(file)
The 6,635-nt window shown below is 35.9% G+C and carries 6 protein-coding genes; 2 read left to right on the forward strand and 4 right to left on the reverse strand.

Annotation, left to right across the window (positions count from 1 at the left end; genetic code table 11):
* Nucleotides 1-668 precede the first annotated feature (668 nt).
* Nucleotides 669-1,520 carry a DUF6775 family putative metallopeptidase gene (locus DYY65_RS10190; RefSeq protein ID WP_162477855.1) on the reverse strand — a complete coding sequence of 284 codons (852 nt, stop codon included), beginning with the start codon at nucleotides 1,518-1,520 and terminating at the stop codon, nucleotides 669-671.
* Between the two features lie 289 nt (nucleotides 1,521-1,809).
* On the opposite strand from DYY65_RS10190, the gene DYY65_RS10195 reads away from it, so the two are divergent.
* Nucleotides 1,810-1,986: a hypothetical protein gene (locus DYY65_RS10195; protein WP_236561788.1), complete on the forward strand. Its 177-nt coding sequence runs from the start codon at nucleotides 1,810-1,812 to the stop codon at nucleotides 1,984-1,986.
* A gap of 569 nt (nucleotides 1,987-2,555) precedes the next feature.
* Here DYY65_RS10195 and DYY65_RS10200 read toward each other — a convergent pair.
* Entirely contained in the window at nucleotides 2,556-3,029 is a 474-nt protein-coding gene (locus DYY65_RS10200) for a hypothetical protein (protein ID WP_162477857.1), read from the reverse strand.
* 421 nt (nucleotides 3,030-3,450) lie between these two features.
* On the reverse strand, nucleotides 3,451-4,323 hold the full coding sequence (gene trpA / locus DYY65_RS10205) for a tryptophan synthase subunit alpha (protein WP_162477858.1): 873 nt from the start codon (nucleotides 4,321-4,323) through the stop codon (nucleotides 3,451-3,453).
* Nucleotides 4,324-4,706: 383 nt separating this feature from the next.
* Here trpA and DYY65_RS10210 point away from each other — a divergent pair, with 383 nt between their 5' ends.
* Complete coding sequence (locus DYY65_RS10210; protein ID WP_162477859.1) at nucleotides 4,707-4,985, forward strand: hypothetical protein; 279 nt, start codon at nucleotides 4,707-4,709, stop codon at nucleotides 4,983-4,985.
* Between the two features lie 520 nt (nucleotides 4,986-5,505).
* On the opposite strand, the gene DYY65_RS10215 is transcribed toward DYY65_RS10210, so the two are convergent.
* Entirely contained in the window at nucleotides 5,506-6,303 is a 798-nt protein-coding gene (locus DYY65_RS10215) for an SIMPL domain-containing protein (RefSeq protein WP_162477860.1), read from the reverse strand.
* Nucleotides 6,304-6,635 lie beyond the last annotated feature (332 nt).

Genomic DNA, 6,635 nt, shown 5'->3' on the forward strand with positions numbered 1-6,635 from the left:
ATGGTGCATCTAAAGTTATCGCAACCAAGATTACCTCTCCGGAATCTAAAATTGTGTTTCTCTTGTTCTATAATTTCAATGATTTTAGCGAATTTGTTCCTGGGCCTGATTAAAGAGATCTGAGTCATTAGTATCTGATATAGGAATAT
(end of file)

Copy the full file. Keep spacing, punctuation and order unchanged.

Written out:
The 6,635-nt window shown below is 35.9% G+C and carries 6 protein-coding genes; 2 read left to right on the forward strand and 4 right to left on the reverse strand.

Annotation, left to right across the window (positions count from 1 at the left end; genetic code table 11):
* Nucleotides 1-668 precede the first annotated feature (668 nt).
* Nucleotides 669-1,520 carry a DUF6775 family putative metallopeptidase gene (locus DYY65_RS10190; RefSeq protein ID WP_162477855.1) on the reverse strand — a complete coding sequence of 284 codons (852 nt, stop codon included), beginning with the start codon at nucleotides 1,518-1,520 and terminating at the stop codon, nucleotides 669-671.
* Between the two features lie 289 nt (nucleotides 1,521-1,809).
* On the opposite strand from DYY65_RS10190, the gene DYY65_RS10195 reads away from it, so the two are divergent.
* Nucleotides 1,810-1,986: a hypothetical protein gene (locus DYY65_RS10195; protein WP_236561788.1), complete on the forward strand. Its 177-nt coding sequence runs from the start codon at nucleotides 1,810-1,812 to the stop codon at nucleotides 1,984-1,986.
* A gap of 569 nt (nucleotides 1,987-2,555) precedes the next feature.
* Here DYY65_RS10195 and DYY65_RS10200 read toward each other — a convergent pair.
* Entirely contained in the window at nucleotides 2,556-3,029 is a 474-nt protein-coding gene (locus DYY65_RS10200) for a hypothetical protein (protein ID WP_162477857.1), read from the reverse strand.
* 421 nt (nucleotides 3,030-3,450) lie between these two features.
* On the reverse strand, nucleotides 3,451-4,323 hold the full coding sequence (gene trpA / locus DYY65_RS10205) for a tryptophan synthase subunit alpha (protein WP_162477858.1): 873 nt from the start codon (nucleotides 4,321-4,323) through the stop codon (nucleotides 3,451-3,453).
* Nucleotides 4,324-4,706: 383 nt separating this feature from the next.
* Here trpA and DYY65_RS10210 point away from each other — a divergent pair, with 383 nt between their 5' ends.
* Complete coding sequence (locus DYY65_RS10210; protein ID WP_162477859.1) at nucleotides 4,707-4,985, forward strand: hypothetical protein; 279 nt, start codon at nucleotides 4,707-4,709, stop codon at nucleotides 4,983-4,985.
* Between the two features lie 520 nt (nucleotides 4,986-5,505).
* On the opposite strand, the gene DYY65_RS10215 is transcribed toward DYY65_RS10210, so the two are convergent.
* Entirely contained in the window at nucleotides 5,506-6,303 is a 798-nt protein-coding gene (locus DYY65_RS10215) for an SIMPL domain-containing protein (RefSeq protein WP_162477860.1), read from the reverse strand.
* Nucleotides 6,304-6,635 lie beyond the last annotated feature (332 nt).

Genomic DNA, 6,635 nt, shown 5'->3' on the forward strand with positions numbered 1-6,635 from the left:
ATGGTGCATCTAAAGTTATCGCAACCAAGATTACCTCTCCGGAATCTAAAATTGTGTTTCTCTTGTTCTATAATTTCAATGATTTTAGCGAATTTGTTCCTGGGCCTGATTAAAGAGATCTGAGTCATTAGTATCTGATATAGGAATAT